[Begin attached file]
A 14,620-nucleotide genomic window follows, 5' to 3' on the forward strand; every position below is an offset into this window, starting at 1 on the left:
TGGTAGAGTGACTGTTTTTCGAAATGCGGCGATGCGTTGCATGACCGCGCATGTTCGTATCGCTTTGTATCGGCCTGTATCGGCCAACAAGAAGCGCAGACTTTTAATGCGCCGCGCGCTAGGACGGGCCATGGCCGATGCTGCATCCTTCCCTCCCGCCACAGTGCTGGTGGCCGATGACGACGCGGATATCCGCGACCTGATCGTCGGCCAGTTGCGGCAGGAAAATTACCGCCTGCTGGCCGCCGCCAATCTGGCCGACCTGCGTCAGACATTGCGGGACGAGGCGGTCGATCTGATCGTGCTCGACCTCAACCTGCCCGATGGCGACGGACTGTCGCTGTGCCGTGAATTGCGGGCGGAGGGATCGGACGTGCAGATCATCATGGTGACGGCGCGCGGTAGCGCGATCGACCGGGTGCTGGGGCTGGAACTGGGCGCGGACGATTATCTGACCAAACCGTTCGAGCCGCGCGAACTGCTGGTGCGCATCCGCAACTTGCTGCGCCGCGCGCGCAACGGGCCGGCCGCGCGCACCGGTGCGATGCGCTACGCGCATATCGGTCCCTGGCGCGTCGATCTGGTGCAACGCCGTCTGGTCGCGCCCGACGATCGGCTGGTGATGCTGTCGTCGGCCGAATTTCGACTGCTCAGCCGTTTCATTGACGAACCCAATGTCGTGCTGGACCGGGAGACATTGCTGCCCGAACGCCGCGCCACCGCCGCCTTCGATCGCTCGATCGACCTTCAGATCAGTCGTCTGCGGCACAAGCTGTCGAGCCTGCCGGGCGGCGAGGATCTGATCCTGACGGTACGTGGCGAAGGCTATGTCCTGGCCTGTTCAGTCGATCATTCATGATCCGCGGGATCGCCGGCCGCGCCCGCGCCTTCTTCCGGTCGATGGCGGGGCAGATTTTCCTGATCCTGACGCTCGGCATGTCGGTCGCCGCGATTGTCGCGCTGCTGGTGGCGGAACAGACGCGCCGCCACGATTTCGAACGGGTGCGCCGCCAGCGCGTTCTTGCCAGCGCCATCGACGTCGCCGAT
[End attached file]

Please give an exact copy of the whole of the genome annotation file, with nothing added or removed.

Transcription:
A 14,620-nucleotide genomic window follows, 5' to 3' on the forward strand; every position below is an offset into this window, starting at 1 on the left:
TGGTAGAGTGACTGTTTTTCGAAATGCGGCGATGCGTTGCATGACCGCGCATGTTCGTATCGCTTTGTATCGGCCTGTATCGGCCAACAAGAAGCGCAGACTTTTAATGCGCCGCGCGCTAGGACGGGCCATGGCCGATGCTGCATCCTTCCCTCCCGCCACAGTGCTGGTGGCCGATGACGACGCGGATATCCGCGACCTGATCGTCGGCCAGTTGCGGCAGGAAAATTACCGCCTGCTGGCCGCCGCCAATCTGGCCGACCTGCGTCAGACATTGCGGGACGAGGCGGTCGATCTGATCGTGCTCGACCTCAACCTGCCCGATGGCGACGGACTGTCGCTGTGCCGTGAATTGCGGGCGGAGGGATCGGACGTGCAGATCATCATGGTGACGGCGCGCGGTAGCGCGATCGACCGGGTGCTGGGGCTGGAACTGGGCGCGGACGATTATCTGACCAAACCGTTCGAGCCGCGCGAACTGCTGGTGCGCATCCGCAACTTGCTGCGCCGCGCGCGCAACGGGCCGGCCGCGCGCACCGGTGCGATGCGCTACGCGCATATCGGTCCCTGGCGCGTCGATCTGGTGCAACGCCGTCTGGTCGCGCCCGACGATCGGCTGGTGATGCTGTCGTCGGCCGAATTTCGACTGCTCAGCCGTTTCATTGACGAACCCAATGTCGTGCTGGACCGGGAGACATTGCTGCCCGAACGCCGCGCCACCGCCGCCTTCGATCGCTCGATCGACCTTCAGATCAGTCGTCTGCGGCACAAGCTGTCGAGCCTGCCGGGCGGCGAGGATCTGATCCTGACGGTACGTGGCGAAGGCTATGTCCTGGCCTGTTCAGTCGATCATTCATGATCCGCGGGATCGCCGGCCGCGCCCGCGCCTTCTTCCGGTCGATGGCGGGGCAGATTTTCCTGATCCTGACGCTCGGCATGTCGGTCGCCGCGATTGTCGCGCTGCTGGTGGCGGAACAGACGCGCCGCCACGATTTCGAACGGGTGCGCCGCCAGCGCGTTCTTGCCAGCGCCATCGACGTCGCCGAT